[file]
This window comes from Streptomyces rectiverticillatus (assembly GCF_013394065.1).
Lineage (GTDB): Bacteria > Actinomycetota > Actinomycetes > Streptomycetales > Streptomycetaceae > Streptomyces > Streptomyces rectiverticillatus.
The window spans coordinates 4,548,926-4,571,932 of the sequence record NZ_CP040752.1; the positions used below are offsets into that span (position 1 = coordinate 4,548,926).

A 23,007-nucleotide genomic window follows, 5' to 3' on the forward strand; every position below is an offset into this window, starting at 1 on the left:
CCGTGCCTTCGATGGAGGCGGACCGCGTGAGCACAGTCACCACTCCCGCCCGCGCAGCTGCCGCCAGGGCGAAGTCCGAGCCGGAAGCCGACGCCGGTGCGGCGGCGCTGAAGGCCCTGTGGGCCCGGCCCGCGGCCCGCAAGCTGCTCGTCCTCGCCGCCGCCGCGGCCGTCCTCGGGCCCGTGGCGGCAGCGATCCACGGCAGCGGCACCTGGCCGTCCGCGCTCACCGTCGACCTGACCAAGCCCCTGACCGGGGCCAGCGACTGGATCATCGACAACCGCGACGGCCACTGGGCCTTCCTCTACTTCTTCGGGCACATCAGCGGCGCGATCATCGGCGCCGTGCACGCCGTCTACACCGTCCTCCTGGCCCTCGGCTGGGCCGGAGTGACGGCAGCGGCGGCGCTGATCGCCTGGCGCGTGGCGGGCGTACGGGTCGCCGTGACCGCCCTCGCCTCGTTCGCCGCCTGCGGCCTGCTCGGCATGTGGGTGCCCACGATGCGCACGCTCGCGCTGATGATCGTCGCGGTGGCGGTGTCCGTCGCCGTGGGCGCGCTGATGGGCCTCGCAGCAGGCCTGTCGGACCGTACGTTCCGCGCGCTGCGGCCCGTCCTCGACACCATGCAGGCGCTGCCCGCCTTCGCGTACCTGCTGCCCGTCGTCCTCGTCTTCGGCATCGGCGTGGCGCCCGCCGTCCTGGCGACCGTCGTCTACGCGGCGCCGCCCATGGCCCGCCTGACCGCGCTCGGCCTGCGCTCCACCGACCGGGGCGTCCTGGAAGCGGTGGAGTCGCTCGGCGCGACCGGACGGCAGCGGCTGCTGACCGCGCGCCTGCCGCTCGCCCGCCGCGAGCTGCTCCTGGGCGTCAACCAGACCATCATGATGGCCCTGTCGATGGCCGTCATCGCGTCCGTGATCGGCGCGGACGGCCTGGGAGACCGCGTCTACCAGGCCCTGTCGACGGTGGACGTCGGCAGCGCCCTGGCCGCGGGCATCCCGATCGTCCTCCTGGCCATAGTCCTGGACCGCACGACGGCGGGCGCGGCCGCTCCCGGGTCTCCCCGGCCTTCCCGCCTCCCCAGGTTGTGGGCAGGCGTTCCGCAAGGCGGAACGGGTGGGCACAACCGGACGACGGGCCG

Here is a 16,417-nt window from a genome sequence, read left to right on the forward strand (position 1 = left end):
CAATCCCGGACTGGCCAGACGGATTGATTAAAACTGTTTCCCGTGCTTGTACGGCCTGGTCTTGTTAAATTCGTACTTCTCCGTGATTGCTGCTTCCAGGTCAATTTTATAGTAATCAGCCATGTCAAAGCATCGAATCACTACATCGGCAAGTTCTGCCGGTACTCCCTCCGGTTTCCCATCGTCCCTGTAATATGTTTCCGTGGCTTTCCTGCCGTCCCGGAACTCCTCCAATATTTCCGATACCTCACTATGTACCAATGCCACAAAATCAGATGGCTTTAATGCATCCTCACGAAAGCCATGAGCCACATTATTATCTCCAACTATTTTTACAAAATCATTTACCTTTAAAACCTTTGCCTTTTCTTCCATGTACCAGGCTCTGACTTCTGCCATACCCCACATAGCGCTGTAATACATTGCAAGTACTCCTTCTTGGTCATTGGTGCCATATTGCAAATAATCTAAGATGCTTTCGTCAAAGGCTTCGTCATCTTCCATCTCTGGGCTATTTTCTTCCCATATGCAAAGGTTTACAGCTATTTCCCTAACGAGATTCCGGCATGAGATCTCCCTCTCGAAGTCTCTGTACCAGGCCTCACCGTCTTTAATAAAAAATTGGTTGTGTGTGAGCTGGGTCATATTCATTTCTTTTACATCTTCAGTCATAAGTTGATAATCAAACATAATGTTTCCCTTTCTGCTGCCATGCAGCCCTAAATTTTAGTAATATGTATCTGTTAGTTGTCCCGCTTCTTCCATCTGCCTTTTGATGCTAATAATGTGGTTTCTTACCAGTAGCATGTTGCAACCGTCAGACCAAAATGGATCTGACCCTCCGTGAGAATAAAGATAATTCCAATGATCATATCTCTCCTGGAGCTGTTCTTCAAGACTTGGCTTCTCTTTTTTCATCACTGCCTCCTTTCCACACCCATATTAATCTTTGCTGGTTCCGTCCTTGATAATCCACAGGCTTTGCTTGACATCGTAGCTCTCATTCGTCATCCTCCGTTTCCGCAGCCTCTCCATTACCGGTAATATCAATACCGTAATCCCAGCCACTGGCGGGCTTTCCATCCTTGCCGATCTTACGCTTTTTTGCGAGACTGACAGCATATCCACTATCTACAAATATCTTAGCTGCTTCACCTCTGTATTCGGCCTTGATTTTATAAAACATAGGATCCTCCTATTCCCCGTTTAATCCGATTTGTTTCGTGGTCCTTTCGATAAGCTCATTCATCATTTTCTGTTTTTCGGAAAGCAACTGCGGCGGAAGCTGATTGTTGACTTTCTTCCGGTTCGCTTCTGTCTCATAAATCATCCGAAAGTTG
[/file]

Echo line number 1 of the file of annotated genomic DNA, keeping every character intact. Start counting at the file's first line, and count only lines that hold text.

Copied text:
This window comes from Streptomyces rectiverticillatus (assembly GCF_013394065.1).